The metal detecting expeditions are the creation of Matt Reeves, PhD, who is the director of Archeology and Landscape Restoration at Montpelier. After running these programs for two years, Reeves offers the following four suggestions:
1) Metal detector surveys that follow a predetermined, interval-based grid are a much more sensitive, efficient, and less invasive way of locating and testing archeological sites. Very small scatters of nails and other historic materials can be located that allow for the identification of everything from barns to slave quarters that were occupied for a short period of time and left scant evidence of their existence.
2) Involving metal detector enthusiasts in these surveys allows for a meaningful connection with a group that has traditionally been at odds with archeologists regarding the undocumented removal of artifacts from their original soil layers and location. Educating metal detectorists on the importance of artifact context and site preservation through hands-on training allows for a meaningful discussion about how best to locate and document historic artifacts and the sites where they were recovered.
3) An added benefit to working with metal detectorists in such survey is that they bring to the table their years of experience in identifying sites, ability to locate faint metal targets (artifacts), and artifact identification skills. The dialogue and exchange of information involved in survey gives them an equal voice regarding the issues surrounding preservation of sites and encourages open thinking.
4) From working with us on these surveys, metal detectorists are very interested in taking what they have learned (site preservation, context, and the benefits of working with archeologists) to their community and become a new and unexpected constituency in the preservation of sites.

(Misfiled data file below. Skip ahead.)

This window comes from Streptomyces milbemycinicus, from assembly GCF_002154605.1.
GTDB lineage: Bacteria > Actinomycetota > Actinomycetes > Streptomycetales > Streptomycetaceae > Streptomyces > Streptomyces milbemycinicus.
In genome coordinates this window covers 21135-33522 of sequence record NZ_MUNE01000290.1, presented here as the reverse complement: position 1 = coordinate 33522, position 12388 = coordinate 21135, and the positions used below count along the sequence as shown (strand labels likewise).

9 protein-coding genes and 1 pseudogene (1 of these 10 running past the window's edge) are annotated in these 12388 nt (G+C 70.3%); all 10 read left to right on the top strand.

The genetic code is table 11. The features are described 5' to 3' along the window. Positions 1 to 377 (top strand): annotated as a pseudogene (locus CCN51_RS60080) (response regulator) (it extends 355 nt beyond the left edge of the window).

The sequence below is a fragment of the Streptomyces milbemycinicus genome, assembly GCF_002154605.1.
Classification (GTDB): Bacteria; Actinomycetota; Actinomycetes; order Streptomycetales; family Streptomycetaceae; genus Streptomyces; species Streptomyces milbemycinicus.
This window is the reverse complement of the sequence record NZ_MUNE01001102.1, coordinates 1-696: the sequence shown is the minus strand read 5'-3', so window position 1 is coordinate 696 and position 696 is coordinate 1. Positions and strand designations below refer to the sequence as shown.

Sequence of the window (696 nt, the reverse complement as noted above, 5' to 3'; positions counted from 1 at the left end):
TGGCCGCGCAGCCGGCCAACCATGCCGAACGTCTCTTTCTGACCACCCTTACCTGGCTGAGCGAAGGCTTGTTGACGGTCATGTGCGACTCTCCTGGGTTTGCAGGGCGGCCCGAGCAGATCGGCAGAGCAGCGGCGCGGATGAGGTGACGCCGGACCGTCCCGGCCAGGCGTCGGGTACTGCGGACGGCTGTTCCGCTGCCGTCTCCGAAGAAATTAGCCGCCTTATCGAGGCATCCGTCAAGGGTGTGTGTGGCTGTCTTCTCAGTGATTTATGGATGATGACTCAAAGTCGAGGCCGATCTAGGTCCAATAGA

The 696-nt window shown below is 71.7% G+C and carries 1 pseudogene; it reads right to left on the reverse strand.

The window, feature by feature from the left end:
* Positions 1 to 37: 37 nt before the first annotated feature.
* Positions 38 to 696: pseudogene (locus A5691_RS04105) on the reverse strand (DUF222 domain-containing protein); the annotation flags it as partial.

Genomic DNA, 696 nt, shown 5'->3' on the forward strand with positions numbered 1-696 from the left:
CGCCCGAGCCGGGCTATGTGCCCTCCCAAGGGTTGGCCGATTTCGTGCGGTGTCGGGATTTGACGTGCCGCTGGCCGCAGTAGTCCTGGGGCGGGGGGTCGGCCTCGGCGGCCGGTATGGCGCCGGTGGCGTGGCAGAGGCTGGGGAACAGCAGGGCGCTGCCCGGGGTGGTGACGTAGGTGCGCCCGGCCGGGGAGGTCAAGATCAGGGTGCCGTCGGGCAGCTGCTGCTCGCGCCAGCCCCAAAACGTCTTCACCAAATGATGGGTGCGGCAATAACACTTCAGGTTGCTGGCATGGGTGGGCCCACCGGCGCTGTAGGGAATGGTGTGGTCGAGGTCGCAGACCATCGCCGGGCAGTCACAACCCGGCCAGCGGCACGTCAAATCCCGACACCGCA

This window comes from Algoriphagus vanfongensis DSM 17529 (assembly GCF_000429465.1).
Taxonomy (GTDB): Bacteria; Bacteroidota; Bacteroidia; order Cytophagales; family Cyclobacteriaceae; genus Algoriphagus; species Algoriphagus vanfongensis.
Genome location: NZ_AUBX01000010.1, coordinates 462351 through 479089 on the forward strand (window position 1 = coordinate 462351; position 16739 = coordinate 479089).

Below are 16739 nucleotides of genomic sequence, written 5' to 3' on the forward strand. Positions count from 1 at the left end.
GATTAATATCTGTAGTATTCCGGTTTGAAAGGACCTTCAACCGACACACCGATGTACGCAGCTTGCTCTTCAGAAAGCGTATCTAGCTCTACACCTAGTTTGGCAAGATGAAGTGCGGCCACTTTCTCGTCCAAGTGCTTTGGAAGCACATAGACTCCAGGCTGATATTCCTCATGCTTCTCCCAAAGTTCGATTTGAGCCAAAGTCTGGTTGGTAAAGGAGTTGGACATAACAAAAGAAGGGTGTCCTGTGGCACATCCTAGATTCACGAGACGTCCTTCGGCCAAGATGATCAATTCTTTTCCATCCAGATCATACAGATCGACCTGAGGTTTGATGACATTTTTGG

When the archeologists and the metal detectorists were asked how they came to be so passionate about their work that they would spend cold March days on Chicken Mountain discovering Madison-era buttons and plenty of less-glamorous 20th-century metal wire, their answers were all fundamentally the same: They value and are inspired by historic places.
Watching them work together on Chicken Mountain vividly illustrated the definition of innovation that the Historic Sites of the National Trust have adopted from our participation in the Innovation Lab for Museums, led by EmC Arts and supported by the Met Life Foundation and the American Association of Museums’ Center for the Future of Museums. Innovation is organizational change that results from a shift in underlying assumptions, is discontinuous from previous practices, and provides new pathways to creating public value.
Interested in partnering with a Historic Site of the National Trust for an innovative project? Please contact Katherine Malone-France, director of Outreach, Education, and Support in the Historic Sites Department at kmalone-france[at]savingplaces.org.
For metal detectorist Scott Clark’s description of his Montpelier expedition experience and a lively conversation on the project from the metal detectorist perspective click here.
Get more information about Montpelier archaeological expeditions.
Click here for more information on the Montpelier metal detector exhibitions.